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Abstract Detail

Ecological Section

Firestone, Jeffrey [1], Jasieniuk, Marie [2].

Small population size reduces the rate of seed set in an invasive grass (Lolium multiflorum).

Invasive species are well known for their large populations. Small populations, however, can be very important by founding new invasions, expanding the invaded range or surviving control programs, and theory shows that they can affect invasion probability and dynamics. Surprisingly, there have been few studies of small population size and plant invasions in the wild. To elucidate the effects of population size on plant reproduction and potential invasiveness, we identified 21 naturally-occurring small populations of the invasive annual ryegrass Lolium multiflorum. We compared seed production on focal plants to three attributes of the population: population size, a focal plant's floret neighborhood (a measure of the size and pollen production of nearby potential pollen donors), and focal plant size. Both floret neighborhood and population size were weighted by the distance between plants so that these measures took into account plant density, spatial arrangement and pollen dispersal. The rate of seed set (per floret) was explained by the population size and the floret neighborhood, but not by the focal plant's size. Thus, the size of the population in terms of individuals or pollen production, and the proximity of plants within the population, are positively correlated with reproduction. Aborted seed were also found; the rate of aborted seed production was significantly related to maternal resources, inbreeding, and/or a decrease in the genetic quality of pollen received. For viable and aborted seed, our results are consistent with recent studies suggesting that population size and genetic diversity can both affect reproduction even in invasive plants. Reduced reproduction resulting from reduced size and/or density of a population (while accounting for maternal size) is an Allee effect, which may limit our ability to predict invasion risks and rates, particularly if the effect is not recognized. This study is one of few that measure the effects of natural variation in population size upon plant invasions and introductions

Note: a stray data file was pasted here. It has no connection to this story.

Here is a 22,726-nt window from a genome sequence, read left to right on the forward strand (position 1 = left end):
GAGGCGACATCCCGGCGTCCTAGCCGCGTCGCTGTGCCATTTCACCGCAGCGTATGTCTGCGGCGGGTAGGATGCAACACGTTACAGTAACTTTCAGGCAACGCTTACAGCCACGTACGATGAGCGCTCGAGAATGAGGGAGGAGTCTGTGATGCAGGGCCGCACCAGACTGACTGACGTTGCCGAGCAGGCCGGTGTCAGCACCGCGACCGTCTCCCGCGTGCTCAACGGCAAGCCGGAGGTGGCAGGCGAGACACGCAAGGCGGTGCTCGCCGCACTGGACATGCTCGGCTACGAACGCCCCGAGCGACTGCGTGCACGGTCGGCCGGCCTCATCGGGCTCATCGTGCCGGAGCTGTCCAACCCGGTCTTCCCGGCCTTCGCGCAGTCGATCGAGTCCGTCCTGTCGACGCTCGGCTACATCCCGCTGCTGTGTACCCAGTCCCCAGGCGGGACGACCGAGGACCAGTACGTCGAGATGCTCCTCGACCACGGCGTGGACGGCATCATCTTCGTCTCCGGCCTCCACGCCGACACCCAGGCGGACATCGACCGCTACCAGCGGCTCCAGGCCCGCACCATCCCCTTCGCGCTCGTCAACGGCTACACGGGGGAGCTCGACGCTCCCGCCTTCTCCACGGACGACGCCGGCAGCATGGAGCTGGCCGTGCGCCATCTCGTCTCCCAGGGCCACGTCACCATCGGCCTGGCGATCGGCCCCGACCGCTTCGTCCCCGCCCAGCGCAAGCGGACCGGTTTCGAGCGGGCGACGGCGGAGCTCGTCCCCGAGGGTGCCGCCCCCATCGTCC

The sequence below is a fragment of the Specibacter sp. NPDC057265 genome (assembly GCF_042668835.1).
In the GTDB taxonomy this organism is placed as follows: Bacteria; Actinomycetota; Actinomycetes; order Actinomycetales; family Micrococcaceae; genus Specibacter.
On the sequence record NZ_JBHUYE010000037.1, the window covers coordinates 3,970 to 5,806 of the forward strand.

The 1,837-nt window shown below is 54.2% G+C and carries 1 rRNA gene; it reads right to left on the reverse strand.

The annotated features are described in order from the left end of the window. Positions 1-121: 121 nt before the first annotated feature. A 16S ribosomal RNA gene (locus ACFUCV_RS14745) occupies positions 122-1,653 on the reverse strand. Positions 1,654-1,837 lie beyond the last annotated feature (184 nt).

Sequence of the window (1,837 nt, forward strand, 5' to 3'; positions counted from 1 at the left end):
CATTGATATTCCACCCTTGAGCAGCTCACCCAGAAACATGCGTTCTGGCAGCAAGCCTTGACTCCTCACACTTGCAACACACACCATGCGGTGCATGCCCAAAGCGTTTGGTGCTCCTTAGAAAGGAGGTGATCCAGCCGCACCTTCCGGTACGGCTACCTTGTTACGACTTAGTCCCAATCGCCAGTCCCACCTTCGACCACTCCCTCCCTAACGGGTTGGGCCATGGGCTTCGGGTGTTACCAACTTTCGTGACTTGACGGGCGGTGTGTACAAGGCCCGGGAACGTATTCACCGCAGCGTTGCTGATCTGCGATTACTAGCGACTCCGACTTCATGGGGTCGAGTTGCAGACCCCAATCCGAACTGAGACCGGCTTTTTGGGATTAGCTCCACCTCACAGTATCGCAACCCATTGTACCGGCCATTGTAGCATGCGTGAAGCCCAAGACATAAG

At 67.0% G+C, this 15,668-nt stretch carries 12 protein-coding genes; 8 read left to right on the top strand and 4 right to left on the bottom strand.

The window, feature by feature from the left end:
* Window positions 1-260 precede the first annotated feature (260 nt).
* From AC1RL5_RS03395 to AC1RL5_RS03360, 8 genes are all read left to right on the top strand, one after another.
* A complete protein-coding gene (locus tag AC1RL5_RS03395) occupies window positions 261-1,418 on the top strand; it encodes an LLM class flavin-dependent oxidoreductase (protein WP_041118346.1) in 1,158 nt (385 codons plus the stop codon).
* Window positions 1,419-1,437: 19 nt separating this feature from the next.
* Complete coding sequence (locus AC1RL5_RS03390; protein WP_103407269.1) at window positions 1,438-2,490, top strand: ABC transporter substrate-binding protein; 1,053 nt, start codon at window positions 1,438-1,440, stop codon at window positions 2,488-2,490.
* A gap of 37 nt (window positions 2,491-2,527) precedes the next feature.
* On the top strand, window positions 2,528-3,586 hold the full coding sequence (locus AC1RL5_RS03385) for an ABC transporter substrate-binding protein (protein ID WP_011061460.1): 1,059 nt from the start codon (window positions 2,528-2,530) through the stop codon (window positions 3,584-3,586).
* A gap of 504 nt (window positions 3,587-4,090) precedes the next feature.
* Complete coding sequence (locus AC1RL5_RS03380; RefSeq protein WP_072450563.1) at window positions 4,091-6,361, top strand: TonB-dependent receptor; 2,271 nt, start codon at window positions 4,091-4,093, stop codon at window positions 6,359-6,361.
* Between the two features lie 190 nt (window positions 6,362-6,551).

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1 - University of California, Davis, Plant Sciences / Ecology, 1 Shields Avenue, Davis, CA, 95616, USA
2 - University of California, Davis, Plant Sciences & Ecology, 1 Shields Avenue, Davis, CA, 95616, USA

invasive species
Pollen limitation
population ecology
Allee effects.

Presentation Type: Oral Paper:Papers for Sections
Session: 7
Location: Fayette/Hyatt
Date: Monday, July 9th, 2012
Time: 9:15 AM
Number: 7002
Abstract ID:645

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